د/ايمان زغلول قاسم

استاذ تكنولوجيا التعليم المشارك بكلية التربية بالزلفي

book B86

6.6. Evaluation and Reflection
This section describes the evaluation and reflection phase. The researchers want to
emphasise, however, that the design and evaluation phases occurred in iterative cycles and
was not a linear process.
The preliminary designs of the reports were evaluated in a questionnaire, which served
as a post-test. It was expected that the redesigned reports would be easier to interpret than the
original ones; therefore, the respondents were asked to indicate their opinion on this issue.
Furthermore, the redesigned reports were evaluated in consultation with the two focus groups.
These evaluations not only served to identify how the designs could be further improved, but
also had to indicate how effective the intervention was in terms of interpretation accuracy.
Subsequently, the preliminary designs were adapted as needed, whereupon some of the easily
adaptable revisions were implemented. Finally, key informants were consulted to gather
detailed feedback on the proposed and implemented design solutions. Eventually, a final
design solution was proposed.
6.6.1 Questionnaire
Instruments and procedure. The online questionnaire used by Van der Kleij and
Eggen (2013) was adapted for the evaluation of users‘ interpretation of the redesigned reports.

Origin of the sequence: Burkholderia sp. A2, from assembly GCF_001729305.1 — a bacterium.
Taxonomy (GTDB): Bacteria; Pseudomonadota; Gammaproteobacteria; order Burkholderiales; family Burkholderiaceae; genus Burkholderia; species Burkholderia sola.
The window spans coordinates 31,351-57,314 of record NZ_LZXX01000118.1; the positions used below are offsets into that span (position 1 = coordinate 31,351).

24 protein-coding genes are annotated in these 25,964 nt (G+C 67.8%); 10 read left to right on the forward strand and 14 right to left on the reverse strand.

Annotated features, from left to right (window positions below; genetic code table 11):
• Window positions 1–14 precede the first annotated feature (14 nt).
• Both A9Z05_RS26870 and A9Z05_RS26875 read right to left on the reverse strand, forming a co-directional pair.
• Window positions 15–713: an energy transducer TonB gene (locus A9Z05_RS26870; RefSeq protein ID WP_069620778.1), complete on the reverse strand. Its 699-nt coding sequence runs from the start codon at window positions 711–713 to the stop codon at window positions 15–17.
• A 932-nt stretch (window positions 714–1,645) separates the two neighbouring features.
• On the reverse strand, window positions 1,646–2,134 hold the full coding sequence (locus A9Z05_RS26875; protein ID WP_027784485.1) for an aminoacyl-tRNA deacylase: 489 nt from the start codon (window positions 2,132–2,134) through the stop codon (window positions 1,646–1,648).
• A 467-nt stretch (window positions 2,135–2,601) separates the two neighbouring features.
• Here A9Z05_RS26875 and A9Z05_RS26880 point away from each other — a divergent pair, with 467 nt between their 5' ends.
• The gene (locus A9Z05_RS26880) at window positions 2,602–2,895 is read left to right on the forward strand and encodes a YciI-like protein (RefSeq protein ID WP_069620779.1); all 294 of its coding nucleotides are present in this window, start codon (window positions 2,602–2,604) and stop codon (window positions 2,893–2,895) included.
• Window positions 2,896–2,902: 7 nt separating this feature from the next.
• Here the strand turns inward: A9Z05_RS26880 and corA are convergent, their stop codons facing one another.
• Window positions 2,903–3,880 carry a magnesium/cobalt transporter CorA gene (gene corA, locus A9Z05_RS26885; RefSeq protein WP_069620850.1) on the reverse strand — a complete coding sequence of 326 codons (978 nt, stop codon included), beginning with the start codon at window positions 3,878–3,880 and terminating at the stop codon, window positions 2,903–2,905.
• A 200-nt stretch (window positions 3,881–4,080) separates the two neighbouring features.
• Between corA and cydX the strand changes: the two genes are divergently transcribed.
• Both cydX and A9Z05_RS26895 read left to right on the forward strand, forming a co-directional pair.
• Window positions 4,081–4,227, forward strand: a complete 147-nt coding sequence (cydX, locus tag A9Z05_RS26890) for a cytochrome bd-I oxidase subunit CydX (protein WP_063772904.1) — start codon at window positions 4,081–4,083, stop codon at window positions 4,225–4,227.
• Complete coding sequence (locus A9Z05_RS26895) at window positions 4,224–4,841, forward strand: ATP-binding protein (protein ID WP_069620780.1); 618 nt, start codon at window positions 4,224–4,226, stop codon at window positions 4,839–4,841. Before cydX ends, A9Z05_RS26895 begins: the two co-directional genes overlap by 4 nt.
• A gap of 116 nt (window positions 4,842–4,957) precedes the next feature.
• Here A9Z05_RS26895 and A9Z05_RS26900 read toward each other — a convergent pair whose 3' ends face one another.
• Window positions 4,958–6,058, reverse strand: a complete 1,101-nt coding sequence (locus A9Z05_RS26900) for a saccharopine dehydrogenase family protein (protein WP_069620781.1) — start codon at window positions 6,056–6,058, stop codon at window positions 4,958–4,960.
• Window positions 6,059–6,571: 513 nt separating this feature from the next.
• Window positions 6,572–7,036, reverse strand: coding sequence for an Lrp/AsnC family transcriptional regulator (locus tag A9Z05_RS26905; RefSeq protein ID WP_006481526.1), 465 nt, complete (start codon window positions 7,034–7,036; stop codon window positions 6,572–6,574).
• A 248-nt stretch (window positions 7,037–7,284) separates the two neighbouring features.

The items for the current questionnaire were chosen based on both content and psychometric
grounds. For example, items that had very high P‘-values (average proportion correct) were
excluded because they were not informative. Furthermore, images of the reports were
replaced by images of their redesigned versions (see Figure 6.8 for an example). The contents
of the items remained unchanged. However, it was necessary to change the scoring for one
item, given the adapted image of the report.
Two versions of a 30-item questionnaire were produced, each containing different
anchor items that belonged to an image of the original report. This was needed to compare the
results between the original and redesigned reports. For measuring user ability, 13 items were
used, which had either a multiple-choice or a multiple-response format. These items were
scored as 34 separate dichotomous items. Also, 10 items concerned the respondents‘
background characteristics, such as their function within the school, their years of experience
with the Computer Program LOVS, and whether or not they had received training in the use
of the Computer Program. Furthermore, the questionnaires contained six items asking the
respondents to indicate whether they thought that the redesigned reports were easier to
interpret (with the original and redesigned versions displayed next to each other). For these
items, a five-point Likert scale was used, ranging from totally disagree to totally agree. In
addition, one open item allowed the respondents to leave comments.
The questionnaires could be filled out during a two-week period. Respondents could
leave their e-mail addresses if they wanted to receive elaborated feedback on how to correctly
interpret the reports after the closing date of the questionnaire.

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